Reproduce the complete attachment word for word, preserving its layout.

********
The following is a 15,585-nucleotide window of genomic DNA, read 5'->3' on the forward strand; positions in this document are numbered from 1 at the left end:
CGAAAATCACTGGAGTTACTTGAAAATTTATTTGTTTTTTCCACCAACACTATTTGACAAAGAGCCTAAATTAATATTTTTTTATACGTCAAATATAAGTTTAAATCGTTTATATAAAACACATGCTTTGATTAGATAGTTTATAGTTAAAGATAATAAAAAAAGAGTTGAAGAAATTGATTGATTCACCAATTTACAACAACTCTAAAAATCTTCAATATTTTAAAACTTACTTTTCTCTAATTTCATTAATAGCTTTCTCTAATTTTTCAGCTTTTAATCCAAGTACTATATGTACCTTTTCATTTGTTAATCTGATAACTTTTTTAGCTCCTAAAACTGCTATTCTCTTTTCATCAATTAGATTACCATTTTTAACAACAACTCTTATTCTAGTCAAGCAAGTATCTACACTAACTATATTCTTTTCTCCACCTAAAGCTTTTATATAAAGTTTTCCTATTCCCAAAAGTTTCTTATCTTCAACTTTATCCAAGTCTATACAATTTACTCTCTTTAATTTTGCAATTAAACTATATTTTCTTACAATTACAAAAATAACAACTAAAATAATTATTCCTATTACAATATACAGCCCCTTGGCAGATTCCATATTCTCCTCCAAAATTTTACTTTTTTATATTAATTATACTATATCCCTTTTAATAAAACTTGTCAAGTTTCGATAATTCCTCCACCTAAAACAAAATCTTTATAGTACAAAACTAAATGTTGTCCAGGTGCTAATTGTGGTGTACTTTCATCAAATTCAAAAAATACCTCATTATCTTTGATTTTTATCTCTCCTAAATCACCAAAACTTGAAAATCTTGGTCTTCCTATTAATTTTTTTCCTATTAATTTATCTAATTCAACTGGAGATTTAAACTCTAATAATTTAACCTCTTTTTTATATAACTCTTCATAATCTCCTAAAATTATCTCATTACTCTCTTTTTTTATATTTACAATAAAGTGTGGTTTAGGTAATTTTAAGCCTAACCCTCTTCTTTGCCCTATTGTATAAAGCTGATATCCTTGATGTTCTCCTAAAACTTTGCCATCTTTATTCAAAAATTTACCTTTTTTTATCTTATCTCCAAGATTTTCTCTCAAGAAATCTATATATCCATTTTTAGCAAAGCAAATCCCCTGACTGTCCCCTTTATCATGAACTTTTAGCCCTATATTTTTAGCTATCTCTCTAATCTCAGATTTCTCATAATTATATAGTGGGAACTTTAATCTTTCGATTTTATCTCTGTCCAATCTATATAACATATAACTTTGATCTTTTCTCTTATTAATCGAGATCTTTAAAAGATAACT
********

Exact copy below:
The following is a 15,585-nucleotide window of genomic DNA, read 5'->3' on the forward strand; positions in this document are numbered from 1 at the left end:
CGAAAATCACTGGAGTTACTTGAAAATTTATTTGTTTTTTCCACCAACACTATTTGACAAAGAGCCTAAATTAATATTTTTTTATACGTCAAATATAAGTTTAAATCGTTTATATAAAACACATGCTTTGATTAGATAGTTTATAGTTAAAGATAATAAAAAAAGAGTTGAAGAAATTGATTGATTCACCAATTTACAACAACTCTAAAAATCTTCAATATTTTAAAACTTACTTTTCTCTAATTTCATTAATAGCTTTCTCTAATTTTTCAGCTTTTAATCCAAGTACTATATGTACCTTTTCATTTGTTAATCTGATAACTTTTTTAGCTCCTAAAACTGCTATTCTCTTTTCATCAATTAGATTACCATTTTTAACAACAACTCTTATTCTAGTCAAGCAAGTATCTACACTAACTATATTCTTTTCTCCACCTAAAGCTTTTATATAAAGTTTTCCTATTCCCAAAAGTTTCTTATCTTCAACTTTATCCAAGTCTATACAATTTACTCTCTTTAATTTTGCAATTAAACTATATTTTCTTACAATTACAAAAATAACAACTAAAATAATTATTCCTATTACAATATACAGCCCCTTGGCAGATTCCATATTCTCCTCCAAAATTTTACTTTTTTATATTAATTATACTATATCCCTTTTAATAAAACTTGTCAAGTTTCGATAATTCCTCCACCTAAAACAAAATCTTTATAGTACAAAACTAAATGTTGTCCAGGTGCTAATTGTGGTGTACTTTCATCAAATTCAAAAAATACCTCATTATCTTTGATTTTTATCTCTCCTAAATCACCAAAACTTGAAAATCTTGGTCTTCCTATTAATTTTTTTCCTATTAATTTATCTAATTCAACTGGAGATTTAAACTCTAATAATTTAACCTCTTTTTTATATAACTCTTCATAATCTCCTAAAATTATCTCATTACTCTCTTTTTTTATATTTACAATAAAGTGTGGTTTAGGTAATTTTAAGCCTAACCCTCTTCTTTGCCCTATTGTATAAAGCTGATATCCTTGATGTTCTCCTAAAACTTTGCCATCTTTATTCAAAAATTTACCTTTTTTTATCTTATCTCCAAGATTTTCTCTCAAGAAATCTATATATCCATTTTTAGCAAAGCAAATCCCCTGACTGTCCCCTTTATCATGAACTTTTAGCCCTATATTTTTAGCTATCTCTCTAATCTCAGATTTCTCATAATTATATAGTGGGAACTTTAATCTTTCGATTTTATCTCTGTCCAATCTATATAACATATAACTTTGATCTTTTCTCTTATTAATCGAGATCTTTAAAAGATAACT